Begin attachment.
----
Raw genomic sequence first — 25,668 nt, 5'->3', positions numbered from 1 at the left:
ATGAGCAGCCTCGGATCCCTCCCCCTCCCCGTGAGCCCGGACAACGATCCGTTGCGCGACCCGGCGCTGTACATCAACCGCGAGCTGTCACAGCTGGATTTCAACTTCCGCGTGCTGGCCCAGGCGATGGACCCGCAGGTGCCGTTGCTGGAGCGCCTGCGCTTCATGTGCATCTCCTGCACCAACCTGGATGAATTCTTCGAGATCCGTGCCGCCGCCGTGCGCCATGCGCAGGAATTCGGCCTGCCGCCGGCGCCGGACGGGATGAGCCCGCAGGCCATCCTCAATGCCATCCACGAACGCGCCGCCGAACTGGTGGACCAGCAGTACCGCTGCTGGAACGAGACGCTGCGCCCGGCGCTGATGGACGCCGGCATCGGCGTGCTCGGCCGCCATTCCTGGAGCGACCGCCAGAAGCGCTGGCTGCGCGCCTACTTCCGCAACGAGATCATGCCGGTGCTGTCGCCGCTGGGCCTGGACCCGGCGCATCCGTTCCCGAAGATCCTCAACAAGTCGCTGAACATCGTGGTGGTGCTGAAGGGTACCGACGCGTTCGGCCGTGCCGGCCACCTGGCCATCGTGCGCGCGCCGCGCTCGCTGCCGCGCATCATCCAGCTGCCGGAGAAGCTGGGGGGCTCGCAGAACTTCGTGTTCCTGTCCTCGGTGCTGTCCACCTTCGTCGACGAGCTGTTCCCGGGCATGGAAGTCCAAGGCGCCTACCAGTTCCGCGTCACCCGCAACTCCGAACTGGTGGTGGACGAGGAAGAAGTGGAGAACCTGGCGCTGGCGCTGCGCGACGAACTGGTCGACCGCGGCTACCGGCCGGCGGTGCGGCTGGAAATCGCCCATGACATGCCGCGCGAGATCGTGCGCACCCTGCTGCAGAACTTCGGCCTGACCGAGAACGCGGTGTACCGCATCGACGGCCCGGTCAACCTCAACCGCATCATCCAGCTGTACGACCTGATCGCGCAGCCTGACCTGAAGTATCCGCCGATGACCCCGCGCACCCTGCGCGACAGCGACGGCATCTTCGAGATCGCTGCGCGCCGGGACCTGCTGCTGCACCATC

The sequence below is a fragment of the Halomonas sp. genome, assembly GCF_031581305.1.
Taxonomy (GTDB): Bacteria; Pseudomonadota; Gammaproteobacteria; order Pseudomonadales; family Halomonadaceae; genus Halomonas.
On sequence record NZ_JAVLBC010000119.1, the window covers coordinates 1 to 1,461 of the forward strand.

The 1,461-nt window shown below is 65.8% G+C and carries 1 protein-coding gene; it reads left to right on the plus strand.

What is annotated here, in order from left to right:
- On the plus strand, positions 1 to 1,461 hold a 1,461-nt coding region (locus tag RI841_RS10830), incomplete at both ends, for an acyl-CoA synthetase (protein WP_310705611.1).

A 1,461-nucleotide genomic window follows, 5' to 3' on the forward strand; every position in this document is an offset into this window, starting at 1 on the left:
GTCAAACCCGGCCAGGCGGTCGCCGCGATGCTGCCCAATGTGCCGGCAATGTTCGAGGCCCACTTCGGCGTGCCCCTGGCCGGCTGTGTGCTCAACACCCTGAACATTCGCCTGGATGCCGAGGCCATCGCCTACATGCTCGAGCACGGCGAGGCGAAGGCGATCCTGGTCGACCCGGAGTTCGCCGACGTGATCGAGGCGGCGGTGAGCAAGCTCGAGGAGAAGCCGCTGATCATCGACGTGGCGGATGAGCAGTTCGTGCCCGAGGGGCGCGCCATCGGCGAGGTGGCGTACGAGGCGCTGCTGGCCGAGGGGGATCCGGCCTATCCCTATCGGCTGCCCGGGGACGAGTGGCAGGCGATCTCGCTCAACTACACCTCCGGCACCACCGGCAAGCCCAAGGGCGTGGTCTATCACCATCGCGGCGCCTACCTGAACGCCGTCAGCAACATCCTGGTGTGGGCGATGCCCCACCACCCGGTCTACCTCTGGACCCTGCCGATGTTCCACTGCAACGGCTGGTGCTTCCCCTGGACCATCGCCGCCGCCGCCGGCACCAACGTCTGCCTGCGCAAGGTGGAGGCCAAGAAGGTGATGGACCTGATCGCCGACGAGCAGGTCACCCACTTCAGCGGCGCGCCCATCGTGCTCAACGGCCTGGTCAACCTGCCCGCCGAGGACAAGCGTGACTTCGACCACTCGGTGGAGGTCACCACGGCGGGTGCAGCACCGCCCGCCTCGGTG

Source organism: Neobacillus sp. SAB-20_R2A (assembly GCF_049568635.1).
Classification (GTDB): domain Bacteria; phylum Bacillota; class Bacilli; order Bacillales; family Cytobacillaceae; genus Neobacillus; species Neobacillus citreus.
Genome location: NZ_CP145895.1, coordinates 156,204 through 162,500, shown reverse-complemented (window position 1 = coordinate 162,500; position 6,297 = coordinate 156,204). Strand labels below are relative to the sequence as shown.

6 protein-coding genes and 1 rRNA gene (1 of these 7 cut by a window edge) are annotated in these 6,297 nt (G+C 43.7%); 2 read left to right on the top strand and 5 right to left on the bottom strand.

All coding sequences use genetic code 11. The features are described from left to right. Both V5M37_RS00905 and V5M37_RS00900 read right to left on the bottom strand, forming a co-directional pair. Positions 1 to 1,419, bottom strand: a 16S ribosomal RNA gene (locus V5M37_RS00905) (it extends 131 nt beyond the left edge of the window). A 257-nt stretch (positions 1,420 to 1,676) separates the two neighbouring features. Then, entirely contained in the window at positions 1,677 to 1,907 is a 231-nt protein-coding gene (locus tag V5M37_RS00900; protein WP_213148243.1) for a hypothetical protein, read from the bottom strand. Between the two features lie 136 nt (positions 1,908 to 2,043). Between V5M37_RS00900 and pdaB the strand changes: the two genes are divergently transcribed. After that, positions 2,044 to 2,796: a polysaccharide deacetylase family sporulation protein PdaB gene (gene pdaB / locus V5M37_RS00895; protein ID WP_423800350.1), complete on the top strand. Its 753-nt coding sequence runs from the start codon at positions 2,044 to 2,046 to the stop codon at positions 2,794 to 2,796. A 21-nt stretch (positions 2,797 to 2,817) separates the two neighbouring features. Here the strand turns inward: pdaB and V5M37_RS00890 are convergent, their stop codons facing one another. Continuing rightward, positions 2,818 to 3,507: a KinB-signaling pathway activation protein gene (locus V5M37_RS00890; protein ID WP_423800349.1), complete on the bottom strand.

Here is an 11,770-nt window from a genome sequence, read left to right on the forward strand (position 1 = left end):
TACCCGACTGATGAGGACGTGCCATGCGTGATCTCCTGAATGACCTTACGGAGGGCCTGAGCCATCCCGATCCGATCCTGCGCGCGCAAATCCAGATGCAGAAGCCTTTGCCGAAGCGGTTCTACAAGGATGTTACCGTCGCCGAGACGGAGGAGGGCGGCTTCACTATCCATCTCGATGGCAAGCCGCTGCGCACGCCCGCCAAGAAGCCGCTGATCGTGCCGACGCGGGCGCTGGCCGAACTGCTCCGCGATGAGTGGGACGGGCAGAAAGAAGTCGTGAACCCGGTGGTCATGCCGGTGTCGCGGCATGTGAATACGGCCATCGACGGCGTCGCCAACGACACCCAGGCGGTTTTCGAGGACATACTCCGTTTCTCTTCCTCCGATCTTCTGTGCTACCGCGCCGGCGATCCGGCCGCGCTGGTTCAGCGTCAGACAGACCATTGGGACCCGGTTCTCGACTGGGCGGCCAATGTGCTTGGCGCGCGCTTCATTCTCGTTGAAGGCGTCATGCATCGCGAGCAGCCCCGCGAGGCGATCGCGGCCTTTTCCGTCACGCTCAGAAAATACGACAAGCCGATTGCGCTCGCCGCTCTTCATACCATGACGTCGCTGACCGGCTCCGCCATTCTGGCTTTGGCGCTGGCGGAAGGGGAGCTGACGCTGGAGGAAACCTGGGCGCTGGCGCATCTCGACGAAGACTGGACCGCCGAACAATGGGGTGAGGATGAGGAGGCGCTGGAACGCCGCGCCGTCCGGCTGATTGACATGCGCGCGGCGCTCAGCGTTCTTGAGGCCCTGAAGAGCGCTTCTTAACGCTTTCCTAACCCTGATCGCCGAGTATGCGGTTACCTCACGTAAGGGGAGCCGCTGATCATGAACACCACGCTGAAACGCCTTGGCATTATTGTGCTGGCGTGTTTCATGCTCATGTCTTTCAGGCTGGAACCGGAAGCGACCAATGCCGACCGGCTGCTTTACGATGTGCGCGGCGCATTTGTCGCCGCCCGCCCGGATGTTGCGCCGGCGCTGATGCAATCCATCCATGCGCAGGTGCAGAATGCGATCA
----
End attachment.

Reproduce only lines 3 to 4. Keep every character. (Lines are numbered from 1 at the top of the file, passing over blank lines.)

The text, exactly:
The sequence below is a fragment of the Halomonas sp. genome, assembly GCF_031581305.1.
Taxonomy (GTDB): Bacteria; Pseudomonadota; Gammaproteobacteria; order Pseudomonadales; family Halomonadaceae; genus Halomonas.